Given: $$I=\int_0^1 \frac{\sin(\ln(x))}{\ln(x)}dx$$

Now I have tried every strategy, I could think of, substitution, by parts (it will return the same $I$ after a few times), etc.

In the solution provided, they did introduce fancy complex numbers, which I have no idea of. Note that I am a normal high school student, so I cannot understand high-level calculus. Please help here.

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    $\begingroup$ Wolfy might give you a clue ? wolframalpha.com/… $\endgroup$ Nov 16, 2022 at 13:26
  • $\begingroup$ @DonaldSplutterwit, I checked but they also introduced those complex numbers. Is there no other way to do this by traditional methods (which I need). $\endgroup$ Nov 16, 2022 at 13:29
  • $\begingroup$ Sub $u=- \log(x) $ ... Taylor series for $ \sin $ ... integrate term by term ... Alternating sum of harmonic odd numbers = ? $\endgroup$ Nov 16, 2022 at 13:35
  • $\begingroup$ Use differentiation under the integral sign. $\endgroup$
    Nov 16, 2022 at 13:44
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    $\begingroup$ @DonaldSplutterwit's suggested substitution can be exploited another way, by noticing a Frullani integral viz. $\frac{1}{2i}\ln\frac{1+i}{1-i}=\frac{\pi}{4}$. $\endgroup$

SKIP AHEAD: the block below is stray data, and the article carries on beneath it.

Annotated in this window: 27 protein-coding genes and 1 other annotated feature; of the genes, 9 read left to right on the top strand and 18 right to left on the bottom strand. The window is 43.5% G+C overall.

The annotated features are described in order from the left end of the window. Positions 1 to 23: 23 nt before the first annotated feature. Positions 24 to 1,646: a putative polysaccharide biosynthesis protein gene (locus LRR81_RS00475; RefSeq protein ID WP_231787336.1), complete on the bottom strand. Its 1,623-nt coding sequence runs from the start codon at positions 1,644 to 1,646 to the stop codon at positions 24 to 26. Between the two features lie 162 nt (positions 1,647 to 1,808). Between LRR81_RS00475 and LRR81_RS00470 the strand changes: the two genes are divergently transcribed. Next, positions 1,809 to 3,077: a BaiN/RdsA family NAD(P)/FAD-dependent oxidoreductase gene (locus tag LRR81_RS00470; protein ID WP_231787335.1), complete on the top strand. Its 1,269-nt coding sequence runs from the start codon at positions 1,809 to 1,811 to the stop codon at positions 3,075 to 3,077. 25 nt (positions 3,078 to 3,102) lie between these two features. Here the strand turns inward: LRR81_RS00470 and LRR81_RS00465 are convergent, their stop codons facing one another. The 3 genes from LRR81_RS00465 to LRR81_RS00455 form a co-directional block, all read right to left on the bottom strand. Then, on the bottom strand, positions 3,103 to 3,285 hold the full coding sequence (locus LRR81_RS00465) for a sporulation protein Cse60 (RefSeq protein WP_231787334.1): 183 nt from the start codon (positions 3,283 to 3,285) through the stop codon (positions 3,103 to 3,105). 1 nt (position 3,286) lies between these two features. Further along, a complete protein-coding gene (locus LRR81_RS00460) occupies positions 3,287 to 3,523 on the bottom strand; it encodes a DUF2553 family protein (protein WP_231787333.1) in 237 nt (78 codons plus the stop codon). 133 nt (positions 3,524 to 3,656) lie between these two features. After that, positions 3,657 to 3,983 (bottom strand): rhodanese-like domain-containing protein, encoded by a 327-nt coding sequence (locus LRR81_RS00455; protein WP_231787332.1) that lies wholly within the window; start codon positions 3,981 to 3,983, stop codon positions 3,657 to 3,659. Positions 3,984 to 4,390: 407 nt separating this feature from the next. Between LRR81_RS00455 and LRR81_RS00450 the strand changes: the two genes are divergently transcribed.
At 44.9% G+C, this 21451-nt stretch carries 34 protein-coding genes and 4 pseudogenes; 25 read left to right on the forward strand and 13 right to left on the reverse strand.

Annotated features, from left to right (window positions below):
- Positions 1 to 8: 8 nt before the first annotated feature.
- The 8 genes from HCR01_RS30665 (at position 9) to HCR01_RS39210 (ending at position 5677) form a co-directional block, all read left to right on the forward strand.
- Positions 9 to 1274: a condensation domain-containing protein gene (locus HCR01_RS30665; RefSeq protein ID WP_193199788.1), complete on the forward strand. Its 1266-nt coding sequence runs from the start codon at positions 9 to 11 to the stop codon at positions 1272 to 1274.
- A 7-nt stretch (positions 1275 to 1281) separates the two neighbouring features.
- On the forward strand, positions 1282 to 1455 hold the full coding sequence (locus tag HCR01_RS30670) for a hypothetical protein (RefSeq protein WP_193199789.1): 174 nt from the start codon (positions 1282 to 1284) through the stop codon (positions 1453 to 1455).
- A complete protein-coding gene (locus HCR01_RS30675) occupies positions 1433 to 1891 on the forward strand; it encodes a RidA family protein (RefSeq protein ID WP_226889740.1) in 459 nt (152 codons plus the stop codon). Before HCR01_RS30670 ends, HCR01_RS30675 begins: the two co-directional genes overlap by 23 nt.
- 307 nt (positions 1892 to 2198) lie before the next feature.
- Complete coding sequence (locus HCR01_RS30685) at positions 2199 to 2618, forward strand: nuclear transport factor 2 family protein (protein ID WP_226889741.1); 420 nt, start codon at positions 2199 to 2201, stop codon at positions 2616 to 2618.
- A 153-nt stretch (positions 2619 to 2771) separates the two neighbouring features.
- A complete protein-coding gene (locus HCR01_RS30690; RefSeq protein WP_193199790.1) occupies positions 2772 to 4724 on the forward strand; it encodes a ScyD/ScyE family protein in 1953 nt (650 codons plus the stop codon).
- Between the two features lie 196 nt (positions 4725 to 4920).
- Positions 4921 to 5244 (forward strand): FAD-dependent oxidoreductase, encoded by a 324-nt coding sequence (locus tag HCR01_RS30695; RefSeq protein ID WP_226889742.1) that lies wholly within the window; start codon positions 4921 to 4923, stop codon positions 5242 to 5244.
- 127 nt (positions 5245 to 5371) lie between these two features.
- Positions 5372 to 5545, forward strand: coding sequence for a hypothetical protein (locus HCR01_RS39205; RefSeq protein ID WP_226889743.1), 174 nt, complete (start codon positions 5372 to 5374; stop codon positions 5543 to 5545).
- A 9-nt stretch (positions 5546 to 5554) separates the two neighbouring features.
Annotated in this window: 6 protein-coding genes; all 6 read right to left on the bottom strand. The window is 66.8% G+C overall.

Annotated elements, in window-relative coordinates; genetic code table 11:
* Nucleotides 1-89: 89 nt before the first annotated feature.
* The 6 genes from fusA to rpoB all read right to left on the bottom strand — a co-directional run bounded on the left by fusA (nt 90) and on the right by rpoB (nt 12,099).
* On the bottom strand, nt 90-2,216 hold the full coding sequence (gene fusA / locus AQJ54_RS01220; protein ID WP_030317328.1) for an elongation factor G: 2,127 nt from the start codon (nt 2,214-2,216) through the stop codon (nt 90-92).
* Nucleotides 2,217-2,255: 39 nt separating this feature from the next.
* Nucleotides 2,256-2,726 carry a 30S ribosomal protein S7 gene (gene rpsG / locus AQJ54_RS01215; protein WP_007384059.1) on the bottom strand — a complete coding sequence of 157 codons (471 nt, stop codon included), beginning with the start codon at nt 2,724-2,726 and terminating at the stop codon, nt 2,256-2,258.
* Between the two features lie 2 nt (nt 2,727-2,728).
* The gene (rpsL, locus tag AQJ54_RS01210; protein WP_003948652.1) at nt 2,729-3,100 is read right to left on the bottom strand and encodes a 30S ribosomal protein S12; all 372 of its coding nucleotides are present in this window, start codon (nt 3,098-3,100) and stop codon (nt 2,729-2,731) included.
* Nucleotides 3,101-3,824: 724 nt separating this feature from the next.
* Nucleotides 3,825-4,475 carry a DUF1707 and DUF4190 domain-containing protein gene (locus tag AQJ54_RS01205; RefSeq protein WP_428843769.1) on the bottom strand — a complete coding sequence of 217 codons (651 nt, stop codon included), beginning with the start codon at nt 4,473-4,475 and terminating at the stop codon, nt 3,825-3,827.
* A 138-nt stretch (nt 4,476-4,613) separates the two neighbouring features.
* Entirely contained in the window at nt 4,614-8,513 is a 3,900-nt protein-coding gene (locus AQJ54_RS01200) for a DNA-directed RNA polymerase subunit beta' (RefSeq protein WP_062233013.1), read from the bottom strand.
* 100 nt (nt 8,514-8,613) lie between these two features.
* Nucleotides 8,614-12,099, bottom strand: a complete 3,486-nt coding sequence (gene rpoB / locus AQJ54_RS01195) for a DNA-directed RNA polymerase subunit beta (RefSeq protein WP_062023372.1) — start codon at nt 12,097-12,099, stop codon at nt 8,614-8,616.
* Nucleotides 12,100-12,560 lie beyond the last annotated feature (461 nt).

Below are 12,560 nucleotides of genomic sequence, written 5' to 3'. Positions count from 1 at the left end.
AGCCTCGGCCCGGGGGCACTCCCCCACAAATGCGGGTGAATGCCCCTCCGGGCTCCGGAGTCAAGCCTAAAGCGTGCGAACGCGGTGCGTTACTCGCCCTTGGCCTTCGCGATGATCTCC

– J.G.
    Nov 16, 2022 at 16:49

2 Answers 2


Consider the integral $$I(\alpha) = \int\limits_{0}^{1} \frac{\sin{\left(\alpha \log{\left(x \right)} \right)}}{\log{\left(x \right)}}\, dx$$ Your integral becomes $I(1)$. Note that $$I(0) = \int\limits_{0}^{1} \sin(0)\, dx = 0 \tag{$\dagger$} \label{eq}$$ Let's differentiate $I(\alpha)$ with respect to $\alpha$

$$I'(\alpha) = \int\limits_{0}^{1} \cos{\left(\alpha \log{\left(x \right)} \right)}\, dx\\ = \left.\frac{\alpha x \sin{\left(\alpha \log{\left(x \right)} \right)}}{\alpha^{2} + 1} + \frac{x \cos{\left(\alpha \log{\left(x \right)} \right)}}{\alpha^{2} + 1}\right|_{x=0}^{x=1} = \frac{1}{\alpha^{2} + 1}$$ So integrating back we get: $$I(\alpha) = \arctan(\alpha) + C$$ But remember we know by $\ref{eq}$ that $I(0) = 0$ so $$0 = \arctan(0) + C = 0 + C \implies C = 0$$ So $$I(\alpha) = \arctan(\alpha)$$ and specifically, your integral becomes $$I(1) = \arctan(1) = \frac{\pi}{4}$$

The lesson: When in doubt, remember Feynman.

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    $\begingroup$ Thank you very much. I almost forgot of reduction strategy and subsequent method is pretty new to me. Thank you again $\endgroup$ Nov 16, 2022 at 13:46

Using $$ \sin x=\sum_{n=1}^\infty\frac{(-1)^{n-1}x^{2n-1}}{(2n-1)!}, \int_0^1(\ln x)^ndx=(-1)^nn! $$ one has \begin{eqnarray} I&=&\int_0^1 \frac{\sin(\ln(x))}{\ln(x)}dx\\ &=&\int_0^1\sum_{n=1}^\infty\frac{(-1)^{n-1}(\ln x)^{2n-2}}{(2n-1)!}dx\\ &=&\sum_{n=1}^\infty\frac{(-1)^{n-1}(2n-2)!}{(2n-1)!}\\ &=&\sum_{n=1}^\infty\frac{(-1)^{n-1}}{2n-1}\\\\ &=&\frac\pi4. \end{eqnarray}


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